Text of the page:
The 4th edition of Dialog Inter Club Rugby League will kick off this Friday, when the Sailors will host the Airmen in Welisara, while Havelocks take on Police under lights at the Park club.
Defending champions Kandy SC look solid yet again; having tons of experience in their squad and will take on the under dogs CH&FC on Sunday at Nittawela. CR&FC will host the new look Army SC on Saturday evening.
The league will be played in the home and away format and the team with the most points will be crowned champions. Despite so much drama with some of star players swapping jersey colours this season, there is a good percentage of school leavers who have joined the clubs, which is a good sign for the future. The worrying part is that the Hambanthota Sharks and Up Country Lions have faded away from the league. CH&FC on the other hand, one of the oldest clubs in the country, was on the fence about whether to compete this year, after pulling out from the first round of the last year’s league.
Quick notes :
- Havelock’s will play their home games under lights 6.30 K/O
- CR&FC v Kandy SC will be played at Race Course on 18th December
- CH&FC will play at either Race Course or Royal Complex
However, a majority of the clubs have said ‘No’ to foreign players which will affect the league in many ways, although there are pros and cons of this decision. The foreigners playing here gives tremendous courage to the locals to take on the challenge one on one. It was clearly witnessed last year when Dhanushka Ranjan, the Havelock’s center, nailed the Fijian legend Rupeni Caucanibuca three times with scorching tackles.
In contrast with the Japanese and Hong Kong club rugby system, Sri Lanka is nowhere close in terms of quality; this is a salient fact. World Rugby’s new rule on qualifying for the next rugby world cup in Japan states that the top Asian team, excluding Japan, (Hong Kong, Korea, Sri Lanka) will play the Oceania winner to qualify for RWC 2019. This will be the next question to be raised: will this club rugby format aid in building a strong national squad?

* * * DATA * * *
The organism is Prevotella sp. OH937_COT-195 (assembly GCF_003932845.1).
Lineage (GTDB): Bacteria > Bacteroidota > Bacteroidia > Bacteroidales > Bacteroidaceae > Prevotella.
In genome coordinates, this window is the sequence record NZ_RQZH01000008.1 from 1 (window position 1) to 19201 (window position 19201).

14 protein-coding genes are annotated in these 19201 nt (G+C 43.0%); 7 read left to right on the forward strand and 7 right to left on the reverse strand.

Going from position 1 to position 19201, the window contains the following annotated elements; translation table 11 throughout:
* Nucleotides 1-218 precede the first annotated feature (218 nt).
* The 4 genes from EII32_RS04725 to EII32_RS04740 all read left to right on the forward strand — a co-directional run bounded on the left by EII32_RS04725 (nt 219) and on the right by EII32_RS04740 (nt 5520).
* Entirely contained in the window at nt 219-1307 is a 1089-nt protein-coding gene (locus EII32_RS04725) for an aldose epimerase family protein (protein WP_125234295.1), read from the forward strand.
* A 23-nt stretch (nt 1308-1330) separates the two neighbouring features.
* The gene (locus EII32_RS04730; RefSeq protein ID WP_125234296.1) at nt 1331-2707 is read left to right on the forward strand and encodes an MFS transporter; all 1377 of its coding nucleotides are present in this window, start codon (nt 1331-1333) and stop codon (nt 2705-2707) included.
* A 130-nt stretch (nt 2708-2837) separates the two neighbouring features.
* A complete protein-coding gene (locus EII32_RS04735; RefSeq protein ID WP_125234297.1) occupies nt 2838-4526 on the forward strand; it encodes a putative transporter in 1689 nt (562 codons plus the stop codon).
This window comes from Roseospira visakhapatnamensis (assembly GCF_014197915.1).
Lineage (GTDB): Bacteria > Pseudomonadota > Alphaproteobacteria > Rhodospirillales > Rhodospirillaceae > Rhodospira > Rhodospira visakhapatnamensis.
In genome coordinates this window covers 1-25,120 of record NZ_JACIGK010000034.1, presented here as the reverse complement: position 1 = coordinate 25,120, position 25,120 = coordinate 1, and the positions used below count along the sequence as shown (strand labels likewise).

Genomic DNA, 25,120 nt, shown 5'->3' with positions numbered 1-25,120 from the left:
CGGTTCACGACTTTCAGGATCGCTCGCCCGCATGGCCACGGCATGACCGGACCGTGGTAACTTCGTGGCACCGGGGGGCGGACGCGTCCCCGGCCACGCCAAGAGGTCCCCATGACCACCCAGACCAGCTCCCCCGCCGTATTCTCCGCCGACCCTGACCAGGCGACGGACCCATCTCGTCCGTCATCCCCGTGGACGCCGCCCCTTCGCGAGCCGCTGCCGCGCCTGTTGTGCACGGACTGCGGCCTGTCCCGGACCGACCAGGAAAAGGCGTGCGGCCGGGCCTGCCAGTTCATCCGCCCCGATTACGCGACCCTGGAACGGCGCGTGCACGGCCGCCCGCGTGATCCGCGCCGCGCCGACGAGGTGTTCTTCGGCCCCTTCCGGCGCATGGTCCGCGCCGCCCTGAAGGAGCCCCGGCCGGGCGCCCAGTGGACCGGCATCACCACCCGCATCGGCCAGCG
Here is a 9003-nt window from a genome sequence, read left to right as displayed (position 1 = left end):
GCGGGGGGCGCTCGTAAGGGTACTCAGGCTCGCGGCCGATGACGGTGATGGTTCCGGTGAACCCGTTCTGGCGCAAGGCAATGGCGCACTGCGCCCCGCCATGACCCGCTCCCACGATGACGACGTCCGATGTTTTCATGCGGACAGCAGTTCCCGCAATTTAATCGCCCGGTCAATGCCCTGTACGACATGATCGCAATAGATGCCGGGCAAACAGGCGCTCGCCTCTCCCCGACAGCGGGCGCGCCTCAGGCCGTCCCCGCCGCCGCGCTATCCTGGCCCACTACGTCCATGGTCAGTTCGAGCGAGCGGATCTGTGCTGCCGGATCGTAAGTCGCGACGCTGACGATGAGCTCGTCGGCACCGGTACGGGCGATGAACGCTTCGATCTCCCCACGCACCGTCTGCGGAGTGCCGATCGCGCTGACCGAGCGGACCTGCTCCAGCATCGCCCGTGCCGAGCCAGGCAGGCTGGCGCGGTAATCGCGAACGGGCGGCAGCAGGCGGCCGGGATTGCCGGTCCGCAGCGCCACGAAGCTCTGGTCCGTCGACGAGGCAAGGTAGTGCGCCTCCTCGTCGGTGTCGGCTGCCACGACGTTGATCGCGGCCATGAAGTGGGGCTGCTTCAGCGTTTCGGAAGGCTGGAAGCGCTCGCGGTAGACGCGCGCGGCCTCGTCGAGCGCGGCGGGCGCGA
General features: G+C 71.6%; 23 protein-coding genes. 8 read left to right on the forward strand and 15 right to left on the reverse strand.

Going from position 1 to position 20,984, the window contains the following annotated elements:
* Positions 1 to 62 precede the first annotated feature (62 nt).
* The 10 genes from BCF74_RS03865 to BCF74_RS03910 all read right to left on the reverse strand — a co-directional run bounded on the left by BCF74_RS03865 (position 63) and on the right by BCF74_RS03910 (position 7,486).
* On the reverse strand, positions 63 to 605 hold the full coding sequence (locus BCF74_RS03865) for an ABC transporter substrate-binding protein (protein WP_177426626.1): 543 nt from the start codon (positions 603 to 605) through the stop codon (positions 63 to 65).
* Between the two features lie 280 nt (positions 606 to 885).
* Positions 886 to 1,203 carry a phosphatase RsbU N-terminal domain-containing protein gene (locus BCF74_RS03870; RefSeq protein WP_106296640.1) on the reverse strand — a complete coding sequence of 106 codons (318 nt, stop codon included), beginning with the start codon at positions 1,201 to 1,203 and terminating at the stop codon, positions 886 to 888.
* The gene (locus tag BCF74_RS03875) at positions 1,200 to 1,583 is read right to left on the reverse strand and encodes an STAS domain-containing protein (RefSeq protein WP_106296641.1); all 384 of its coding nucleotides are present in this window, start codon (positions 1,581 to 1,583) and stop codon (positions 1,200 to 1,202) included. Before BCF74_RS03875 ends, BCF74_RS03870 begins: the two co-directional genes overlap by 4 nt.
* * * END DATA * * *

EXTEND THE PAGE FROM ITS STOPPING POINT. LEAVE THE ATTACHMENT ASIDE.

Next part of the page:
The other bold action been taken by the SLRFU referees committee is that no foreign referees will blow this season. This will help to improve the standards of refereeing in Sri Lanka and give more confidence to the local referees in the middle. It is a shame that Sri Lanka has not been able to produce referees like Dilroy Fernando or Nizam Jamaldeen in the last few years, who blew in the top tier Asian tournaments and Commonwealth Games. The refereeing during the 2015 world cup came under some criticism after Craig Joubert awarded a controversial penalty to Australia in their 35 – 34 win over the Scotland in the quarterfinal. This goes to show that referees too are human and mistakes happen even at the world stage. Interestingly it was not the referees who made many mistakes last season, butthe players who were not aware of the modern laws in the rucks and breakdowns.
However, this season is set to add another intriguing feature where strong youngsters will challenge the veterans who will have to really notch up their experience and discipline to keep up with the new players coming through the ranks.
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